Nurse Gladis leads the way on influenza vaccination in Jönköping, Sweden

For a number of years, Jönköping, Sweden has worked to become the county with the highest influenza vaccination coverage in the country for those aged 65 and older. Every year another 1000 pensioners are added to Jönköping’s total population of around 350 000, meaning that health workers must vaccinate more people each year to reach the same coverage level as in the previous year. Nevertheless, it appears they are succeeding in reaching their target group.

“You can’t avoid getting the message that vaccination is important when you come here,” said 72-year-old Per-Erik Åbom during a visit to Rosenhälsan health centre, one of the best-performing centres in the county when it comes to vaccination of the elderly. “The local newspaper usually covers the vaccination campaign as well, and every autumn people talk about it.”

With diabetes and fibrillations, Åbom started receiving influenza vaccination even before he turned 65. “I’m an old hand at this,” he said, laughing and rolling up his shirt sleeve to have his injection.

At the Jönköping county hospital’s infection control unit, efforts to increase the coverage of influenza vaccination of the elderly have been underway for a long time. In 2002, a vaccination register was set up, offering highly reliable statistics on the number of doses given and the different risk groups among the recipients. Yearly meetings with the county’s nurses were introduced, informing the medical staff about the upcoming influenza season and encouraging them to talk about vaccination with their patients. Vaccination was made free of charge for the elderly, pregnant women and other risk groups. But perhaps the most memorable tactic employed in Jönköping has been the introduction of a hard-nosed, no-nonsense character known as “Nurse Gladis”.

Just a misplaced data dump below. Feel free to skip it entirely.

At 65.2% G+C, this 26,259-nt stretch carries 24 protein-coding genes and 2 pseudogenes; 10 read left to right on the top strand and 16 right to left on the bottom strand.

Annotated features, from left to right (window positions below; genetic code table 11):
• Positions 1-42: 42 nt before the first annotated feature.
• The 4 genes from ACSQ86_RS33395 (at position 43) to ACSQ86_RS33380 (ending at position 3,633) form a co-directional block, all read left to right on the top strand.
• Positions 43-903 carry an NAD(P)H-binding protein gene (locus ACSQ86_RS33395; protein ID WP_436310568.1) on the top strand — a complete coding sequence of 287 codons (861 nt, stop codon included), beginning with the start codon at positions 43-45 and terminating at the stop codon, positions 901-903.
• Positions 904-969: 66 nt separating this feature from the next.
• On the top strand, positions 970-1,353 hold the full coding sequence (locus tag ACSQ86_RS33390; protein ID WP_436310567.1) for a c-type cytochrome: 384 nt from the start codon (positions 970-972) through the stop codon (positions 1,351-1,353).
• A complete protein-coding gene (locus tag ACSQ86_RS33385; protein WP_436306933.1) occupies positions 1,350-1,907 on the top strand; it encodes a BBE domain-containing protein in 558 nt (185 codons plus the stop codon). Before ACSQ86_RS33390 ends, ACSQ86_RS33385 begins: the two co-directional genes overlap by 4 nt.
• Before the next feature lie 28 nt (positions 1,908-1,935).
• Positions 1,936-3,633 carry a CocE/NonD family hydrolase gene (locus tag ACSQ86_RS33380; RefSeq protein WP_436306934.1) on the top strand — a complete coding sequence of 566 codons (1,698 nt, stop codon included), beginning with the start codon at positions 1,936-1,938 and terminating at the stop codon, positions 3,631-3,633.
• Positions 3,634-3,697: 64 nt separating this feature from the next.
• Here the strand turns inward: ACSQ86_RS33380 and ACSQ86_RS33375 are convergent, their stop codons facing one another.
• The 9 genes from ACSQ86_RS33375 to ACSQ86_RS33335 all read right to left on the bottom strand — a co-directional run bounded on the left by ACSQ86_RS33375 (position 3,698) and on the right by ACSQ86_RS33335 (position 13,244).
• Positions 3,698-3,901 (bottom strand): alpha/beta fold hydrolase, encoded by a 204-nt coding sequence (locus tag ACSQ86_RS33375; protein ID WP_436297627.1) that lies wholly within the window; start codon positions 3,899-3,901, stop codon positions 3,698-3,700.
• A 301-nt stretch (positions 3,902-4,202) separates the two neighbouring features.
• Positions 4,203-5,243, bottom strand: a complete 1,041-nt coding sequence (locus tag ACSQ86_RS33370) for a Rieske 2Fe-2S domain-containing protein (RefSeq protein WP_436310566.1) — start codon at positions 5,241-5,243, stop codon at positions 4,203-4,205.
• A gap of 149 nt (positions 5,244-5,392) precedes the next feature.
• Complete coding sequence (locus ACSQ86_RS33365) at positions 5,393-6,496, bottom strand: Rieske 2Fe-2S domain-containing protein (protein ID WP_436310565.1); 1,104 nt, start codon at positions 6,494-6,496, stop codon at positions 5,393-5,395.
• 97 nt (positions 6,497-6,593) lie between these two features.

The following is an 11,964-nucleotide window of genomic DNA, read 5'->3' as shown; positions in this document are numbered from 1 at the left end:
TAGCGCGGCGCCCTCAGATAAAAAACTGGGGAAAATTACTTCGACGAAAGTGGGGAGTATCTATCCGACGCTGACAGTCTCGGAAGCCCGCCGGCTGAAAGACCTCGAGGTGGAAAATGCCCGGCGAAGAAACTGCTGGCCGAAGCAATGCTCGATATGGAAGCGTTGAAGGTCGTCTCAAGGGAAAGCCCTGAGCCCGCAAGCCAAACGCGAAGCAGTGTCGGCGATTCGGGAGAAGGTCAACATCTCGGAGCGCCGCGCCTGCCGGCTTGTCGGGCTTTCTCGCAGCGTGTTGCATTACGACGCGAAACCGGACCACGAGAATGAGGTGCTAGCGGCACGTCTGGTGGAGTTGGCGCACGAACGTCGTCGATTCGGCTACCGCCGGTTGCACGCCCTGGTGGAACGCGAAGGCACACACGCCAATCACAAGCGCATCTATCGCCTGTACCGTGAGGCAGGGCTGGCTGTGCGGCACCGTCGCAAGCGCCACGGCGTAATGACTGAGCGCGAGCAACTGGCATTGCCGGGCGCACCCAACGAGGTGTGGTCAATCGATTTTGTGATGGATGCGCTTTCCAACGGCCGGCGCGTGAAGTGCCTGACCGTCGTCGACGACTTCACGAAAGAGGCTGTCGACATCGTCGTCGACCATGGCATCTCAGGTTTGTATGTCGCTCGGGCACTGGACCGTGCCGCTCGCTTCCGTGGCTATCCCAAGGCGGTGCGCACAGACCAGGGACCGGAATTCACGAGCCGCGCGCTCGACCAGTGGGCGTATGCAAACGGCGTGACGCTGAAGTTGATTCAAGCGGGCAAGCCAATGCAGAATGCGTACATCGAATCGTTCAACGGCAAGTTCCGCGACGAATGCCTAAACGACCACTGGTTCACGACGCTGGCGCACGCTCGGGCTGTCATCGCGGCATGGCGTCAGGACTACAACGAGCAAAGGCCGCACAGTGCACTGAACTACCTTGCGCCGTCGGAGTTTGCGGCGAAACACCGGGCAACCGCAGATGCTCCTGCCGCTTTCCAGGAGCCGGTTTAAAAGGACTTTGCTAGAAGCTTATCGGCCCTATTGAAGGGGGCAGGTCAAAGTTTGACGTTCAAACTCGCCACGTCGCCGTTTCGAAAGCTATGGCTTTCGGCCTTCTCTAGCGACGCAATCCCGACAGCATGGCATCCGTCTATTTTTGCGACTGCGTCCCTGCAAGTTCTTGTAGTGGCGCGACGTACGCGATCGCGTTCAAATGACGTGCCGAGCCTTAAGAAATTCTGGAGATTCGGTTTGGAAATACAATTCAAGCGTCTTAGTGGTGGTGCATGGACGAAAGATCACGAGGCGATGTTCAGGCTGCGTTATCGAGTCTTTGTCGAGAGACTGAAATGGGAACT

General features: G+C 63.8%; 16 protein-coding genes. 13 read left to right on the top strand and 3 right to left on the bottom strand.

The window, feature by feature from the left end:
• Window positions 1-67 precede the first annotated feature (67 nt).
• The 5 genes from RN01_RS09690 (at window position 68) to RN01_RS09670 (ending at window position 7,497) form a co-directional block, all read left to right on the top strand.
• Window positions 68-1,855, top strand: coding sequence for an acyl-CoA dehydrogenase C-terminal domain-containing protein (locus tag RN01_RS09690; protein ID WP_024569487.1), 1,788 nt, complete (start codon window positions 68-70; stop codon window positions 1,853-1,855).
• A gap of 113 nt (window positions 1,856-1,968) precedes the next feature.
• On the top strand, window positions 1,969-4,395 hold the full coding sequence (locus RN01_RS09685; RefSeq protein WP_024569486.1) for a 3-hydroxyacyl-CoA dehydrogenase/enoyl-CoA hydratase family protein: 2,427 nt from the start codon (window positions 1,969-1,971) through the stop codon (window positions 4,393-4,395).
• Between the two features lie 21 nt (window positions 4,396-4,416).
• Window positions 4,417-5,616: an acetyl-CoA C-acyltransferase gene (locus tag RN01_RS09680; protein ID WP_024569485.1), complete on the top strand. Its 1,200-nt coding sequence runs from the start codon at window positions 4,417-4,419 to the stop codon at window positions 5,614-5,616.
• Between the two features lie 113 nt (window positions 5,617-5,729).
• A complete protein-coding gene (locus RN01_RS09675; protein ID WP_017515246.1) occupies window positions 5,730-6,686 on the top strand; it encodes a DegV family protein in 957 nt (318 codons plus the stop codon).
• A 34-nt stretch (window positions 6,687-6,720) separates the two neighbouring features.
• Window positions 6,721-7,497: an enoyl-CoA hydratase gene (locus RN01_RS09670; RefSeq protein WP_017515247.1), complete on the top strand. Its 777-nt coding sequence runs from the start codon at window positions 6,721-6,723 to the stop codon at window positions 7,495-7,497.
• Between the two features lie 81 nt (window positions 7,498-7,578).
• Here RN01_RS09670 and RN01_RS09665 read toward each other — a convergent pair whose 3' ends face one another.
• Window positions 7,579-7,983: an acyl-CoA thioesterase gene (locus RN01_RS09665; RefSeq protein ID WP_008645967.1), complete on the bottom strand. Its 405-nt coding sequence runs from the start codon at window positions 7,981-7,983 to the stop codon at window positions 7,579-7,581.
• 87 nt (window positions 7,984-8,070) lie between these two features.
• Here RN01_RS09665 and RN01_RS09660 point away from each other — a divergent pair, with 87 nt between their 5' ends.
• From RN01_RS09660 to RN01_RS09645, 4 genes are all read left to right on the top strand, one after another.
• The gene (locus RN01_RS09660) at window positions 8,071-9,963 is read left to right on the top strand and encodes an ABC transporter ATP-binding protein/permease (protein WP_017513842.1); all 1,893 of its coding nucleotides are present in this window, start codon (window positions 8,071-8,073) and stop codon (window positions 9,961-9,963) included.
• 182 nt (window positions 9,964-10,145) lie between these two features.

“You are first-rate at getting yourselves vaccinated! Make sure you are number one again this year!” has been Gladis’ blunt message in past seasons, delivered via magazines, posters, television commercials and in cinemas across Jönköping county. Despite her gruffness, Gladis has become a popular and well-known centrepiece of the vaccination campaign. Moreover, she has brought results. In 2005–2006, Jönköping county reached the WHO goal of vaccinating 75% of people 65 years and older.

“Making sure that as many of our elderly patients as possible are vaccinated against influenza is a high priority for us,” says Eva Mac Lachlan. Unlike the fictional Gladis, she is a real nurse at Rosenhälsan.

She continues, “I really enjoy this part of my work. I meet a lot of people, many of them the same persons year after year. We almost have a bit of a party here when the vaccination season starts, and the elderly really enjoy coming here”.